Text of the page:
Charles Sturt was an English military officer and explorer who led three major expeditions towards the interior of eastern Australia. Born in India, as the eldest son of an East India Company judge, he received his education in England and was enlisted in the British army at the age of 18. After serving in the military for the next 13 years, he was appointed the military secretary to the governor of New South Wales. While serving on the post, he developed a keen interest in exploring the interiors of Australia, especially its rivers. He was driven by a conviction that it was his destiny to discover a great salt water lake, known as 'the inland sea', in the middle of Australia. Subsequently, he led the first of his major expeditions, tracing the Macquarie, Bogan, and Castlereagh rivers and discovered the Darling River. He followed this with another voyage down the Murrumbidgee river, discovering the Murray River and the Lake Alexandrina. After being completely exhausted and nearly blinded because of poor diet and overexertion on his trip, he spent the next few years recovering in England. Later, he led his last expedition in search of an inland sea but extreme weather and bad health prevented his crew from traveling much farther on the voyage. Although they discovered no fertile land and were eventually driven back, his party was the first to penetrate the center of the continent.
Childhood & Early Life
Charles Sturt was born on April 28, 1795, in Bengal, British India, to Thomas Lenox Napier Sturt, a judge under the British East India Company. He was the eldest son among the 13 children in his family.
At the age of five, he was sent to his relatives in England to receive his education. After attending a preparatory school, he was further sent to Harrow in 1810.
His father was not wealthy enough to send him to Cambridge University or to establish him in a profession. Thus, on the appeal of an aunt to the Prince Regent, he was gazetted as an ensign with the 39th (Dorsetshire) Regiment of Foot in the British Army in 1813.
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Charles Sturt served with the Duke of Wellington in the Peninsular War and was later commissioned in the American war. He also fought in the Battle of Waterloo before returning to Europe.
In April 1823, he became a lieutenant and was later promoted to the post of captain in December 1825. Following a detachment from his regiment, he escorted convicts aboard the Mariner to New South Wales, arriving in Sydney in 1827.
He found the conditions and climate in New South Wales soothing and developed a great interest in the country. The Governor of New South Wales appointed him the major of brigade and military secretary, and he struck friendships with other explorers.
In 1828, he received the approval for his first expedition which involved exploring the area of the Macquarie River in western New South Wales. In the voyage, the courses of the Macquarie, Bogan and Castlereagh rivers were followed, and the party also discovered the Darling River. In 1829, the crew returned to Wellington Valley.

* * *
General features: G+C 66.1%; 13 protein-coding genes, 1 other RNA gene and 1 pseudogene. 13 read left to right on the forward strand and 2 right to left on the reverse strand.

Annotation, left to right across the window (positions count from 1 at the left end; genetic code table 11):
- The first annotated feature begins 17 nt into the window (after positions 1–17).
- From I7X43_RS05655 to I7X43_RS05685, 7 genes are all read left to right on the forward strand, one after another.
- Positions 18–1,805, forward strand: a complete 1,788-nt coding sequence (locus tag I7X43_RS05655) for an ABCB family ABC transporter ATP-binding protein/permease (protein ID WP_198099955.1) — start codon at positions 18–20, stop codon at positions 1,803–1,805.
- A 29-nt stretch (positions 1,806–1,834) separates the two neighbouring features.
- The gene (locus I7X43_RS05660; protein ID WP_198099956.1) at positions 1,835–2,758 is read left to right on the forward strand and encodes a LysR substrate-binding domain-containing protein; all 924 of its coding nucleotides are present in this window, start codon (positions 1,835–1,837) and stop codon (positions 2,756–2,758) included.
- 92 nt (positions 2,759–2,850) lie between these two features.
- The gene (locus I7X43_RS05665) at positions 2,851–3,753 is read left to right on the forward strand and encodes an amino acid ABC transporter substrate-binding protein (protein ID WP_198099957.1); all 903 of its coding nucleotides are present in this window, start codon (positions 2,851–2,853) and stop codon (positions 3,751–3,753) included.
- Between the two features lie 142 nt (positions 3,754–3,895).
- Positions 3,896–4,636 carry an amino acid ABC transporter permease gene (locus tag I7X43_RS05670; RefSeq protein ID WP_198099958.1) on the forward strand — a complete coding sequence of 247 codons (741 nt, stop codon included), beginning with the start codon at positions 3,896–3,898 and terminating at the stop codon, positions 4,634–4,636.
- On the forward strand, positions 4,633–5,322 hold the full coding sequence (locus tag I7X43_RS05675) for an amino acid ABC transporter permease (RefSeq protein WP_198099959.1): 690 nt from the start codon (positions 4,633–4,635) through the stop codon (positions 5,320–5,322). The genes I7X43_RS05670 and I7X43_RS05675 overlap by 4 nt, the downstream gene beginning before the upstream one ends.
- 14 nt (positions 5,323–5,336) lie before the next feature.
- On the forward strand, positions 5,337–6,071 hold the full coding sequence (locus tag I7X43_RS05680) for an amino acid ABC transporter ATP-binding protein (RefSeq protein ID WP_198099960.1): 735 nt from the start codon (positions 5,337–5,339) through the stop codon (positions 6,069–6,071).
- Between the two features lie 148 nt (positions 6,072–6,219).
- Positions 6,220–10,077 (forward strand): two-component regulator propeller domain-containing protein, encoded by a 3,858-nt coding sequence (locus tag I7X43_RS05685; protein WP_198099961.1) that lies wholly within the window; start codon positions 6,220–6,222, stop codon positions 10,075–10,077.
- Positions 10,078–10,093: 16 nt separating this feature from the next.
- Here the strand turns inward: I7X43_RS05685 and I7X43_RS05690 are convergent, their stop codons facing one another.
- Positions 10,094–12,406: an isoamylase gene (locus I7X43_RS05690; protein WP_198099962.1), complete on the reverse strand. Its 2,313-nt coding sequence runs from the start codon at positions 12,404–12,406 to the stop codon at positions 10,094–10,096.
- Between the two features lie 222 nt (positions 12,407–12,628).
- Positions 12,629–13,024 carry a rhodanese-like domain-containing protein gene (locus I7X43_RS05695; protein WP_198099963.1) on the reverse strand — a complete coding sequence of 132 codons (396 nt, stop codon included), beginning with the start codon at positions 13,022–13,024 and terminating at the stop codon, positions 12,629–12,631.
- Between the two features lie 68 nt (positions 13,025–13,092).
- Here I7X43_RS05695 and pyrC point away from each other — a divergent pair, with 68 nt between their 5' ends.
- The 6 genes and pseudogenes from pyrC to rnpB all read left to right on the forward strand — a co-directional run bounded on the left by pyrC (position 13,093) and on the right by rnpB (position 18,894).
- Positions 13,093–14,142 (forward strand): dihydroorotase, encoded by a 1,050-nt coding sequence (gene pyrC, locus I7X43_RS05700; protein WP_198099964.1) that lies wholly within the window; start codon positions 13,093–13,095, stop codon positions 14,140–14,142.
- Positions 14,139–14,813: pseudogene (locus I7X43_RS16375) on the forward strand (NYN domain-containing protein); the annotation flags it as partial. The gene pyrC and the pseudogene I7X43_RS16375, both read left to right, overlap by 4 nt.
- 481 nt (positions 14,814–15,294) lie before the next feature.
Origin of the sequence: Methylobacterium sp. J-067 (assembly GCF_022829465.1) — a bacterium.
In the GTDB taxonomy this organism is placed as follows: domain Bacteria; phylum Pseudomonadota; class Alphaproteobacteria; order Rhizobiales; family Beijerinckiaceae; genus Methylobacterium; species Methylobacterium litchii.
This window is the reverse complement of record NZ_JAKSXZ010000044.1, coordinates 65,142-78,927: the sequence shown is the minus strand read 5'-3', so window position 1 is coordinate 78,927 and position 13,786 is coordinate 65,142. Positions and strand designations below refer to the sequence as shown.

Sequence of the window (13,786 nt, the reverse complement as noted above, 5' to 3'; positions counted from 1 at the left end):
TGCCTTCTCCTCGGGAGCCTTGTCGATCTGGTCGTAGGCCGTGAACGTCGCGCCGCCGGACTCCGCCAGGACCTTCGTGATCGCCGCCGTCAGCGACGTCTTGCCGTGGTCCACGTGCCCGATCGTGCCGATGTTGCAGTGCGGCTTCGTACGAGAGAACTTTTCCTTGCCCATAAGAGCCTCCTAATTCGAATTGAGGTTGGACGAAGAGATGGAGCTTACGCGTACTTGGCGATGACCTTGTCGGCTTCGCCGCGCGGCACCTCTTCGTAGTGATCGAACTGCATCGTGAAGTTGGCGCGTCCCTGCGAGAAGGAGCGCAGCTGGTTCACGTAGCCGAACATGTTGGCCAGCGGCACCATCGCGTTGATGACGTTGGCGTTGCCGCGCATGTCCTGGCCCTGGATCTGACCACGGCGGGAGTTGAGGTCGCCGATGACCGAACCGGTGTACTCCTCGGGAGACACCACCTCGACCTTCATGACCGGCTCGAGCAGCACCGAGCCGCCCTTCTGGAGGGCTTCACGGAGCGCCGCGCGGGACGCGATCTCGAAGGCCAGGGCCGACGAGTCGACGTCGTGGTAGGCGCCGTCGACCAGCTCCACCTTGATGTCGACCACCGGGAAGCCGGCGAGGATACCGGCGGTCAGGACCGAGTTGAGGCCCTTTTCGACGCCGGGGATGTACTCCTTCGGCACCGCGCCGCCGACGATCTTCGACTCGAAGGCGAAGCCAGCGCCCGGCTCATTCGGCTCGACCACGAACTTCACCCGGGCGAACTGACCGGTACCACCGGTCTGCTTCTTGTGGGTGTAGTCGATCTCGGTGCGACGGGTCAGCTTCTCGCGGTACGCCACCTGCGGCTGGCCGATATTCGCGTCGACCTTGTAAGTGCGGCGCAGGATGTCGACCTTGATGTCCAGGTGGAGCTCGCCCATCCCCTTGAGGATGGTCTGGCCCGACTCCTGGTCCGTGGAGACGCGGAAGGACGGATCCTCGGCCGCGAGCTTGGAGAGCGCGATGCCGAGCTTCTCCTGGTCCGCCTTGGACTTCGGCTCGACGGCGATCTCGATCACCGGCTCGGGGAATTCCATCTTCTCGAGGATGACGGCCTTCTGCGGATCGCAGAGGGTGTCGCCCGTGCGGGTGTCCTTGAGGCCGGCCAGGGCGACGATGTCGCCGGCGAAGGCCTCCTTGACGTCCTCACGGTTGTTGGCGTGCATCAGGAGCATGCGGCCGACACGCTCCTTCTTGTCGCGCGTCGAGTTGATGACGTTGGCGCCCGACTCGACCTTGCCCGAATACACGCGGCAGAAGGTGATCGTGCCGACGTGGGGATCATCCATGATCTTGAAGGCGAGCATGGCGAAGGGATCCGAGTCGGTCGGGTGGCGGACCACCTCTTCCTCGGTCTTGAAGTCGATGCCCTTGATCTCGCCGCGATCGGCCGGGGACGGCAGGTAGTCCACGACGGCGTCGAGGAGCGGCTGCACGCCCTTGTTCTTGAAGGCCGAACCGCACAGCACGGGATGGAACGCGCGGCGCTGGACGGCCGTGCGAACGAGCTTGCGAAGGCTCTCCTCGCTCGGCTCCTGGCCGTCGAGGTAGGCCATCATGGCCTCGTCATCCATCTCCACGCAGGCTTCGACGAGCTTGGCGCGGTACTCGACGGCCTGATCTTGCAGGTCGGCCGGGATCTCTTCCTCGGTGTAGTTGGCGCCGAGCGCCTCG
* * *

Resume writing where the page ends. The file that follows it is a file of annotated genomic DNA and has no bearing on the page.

His expedition deepened the mystery of where the western-flowing rivers of New South Wales went, and to solve it, he proposed another expedition down the Murrumbidgee River. In January 1830, his party reached the confluence of the Murrumbidgee and a much larger river, which he named the Murray River.
He then proceeded down the Murray, until he reached the river's confluence with the Darling River and proved that all the western-flowing rivers eventually flowed into the Murray. In February 1830, the party reached a large lake which Charles named ‘Lake Alexandrina’.
After returning from the expedition, he nearly lost his vision because of over exertion and briefly served as Commander on Norfolk Island before moving to England.
In mid-1835, he returned to Australia and began farming on his own 5,000 acres of land which was granted to him by the New South Wales government on the lower reaches of Ginninderra Creek.
In December 1839, he and his wife accompanied a few other people on a Murray River expedition which culminated in the discovery of Mount Bryan.
In August 1844, he set out on his third and last expedition to explore north-western New South Wales and to advance into central Australia. After traveling for a while, the crew got stranded for months because of the extreme summer conditions. He later made a second attempt to reach the center of Australia, but his health deteriorated and he was forced to abandon the expedition.
Between 1829 and 1830, he led expeditions down the Murrumbidgee and Murray rivers, considered as one of the greatest explorations in Australian history. The expedition disclosed extensive areas of land for future development in New South Wales and South Australia.
Awards & Achievements
In 1847, Charles Sturt was awarded the Royal Geographical Society's Gold Medal.
Personal Life & Legacy
In September 1834, Sturt married Charlotte Christiana Greene, daughter of an old family friend.
Charles Sturt died on June 16, 1869, in Cheltenham, Gloucestershire, England, at the age of 74. He was survived by his wife and three children.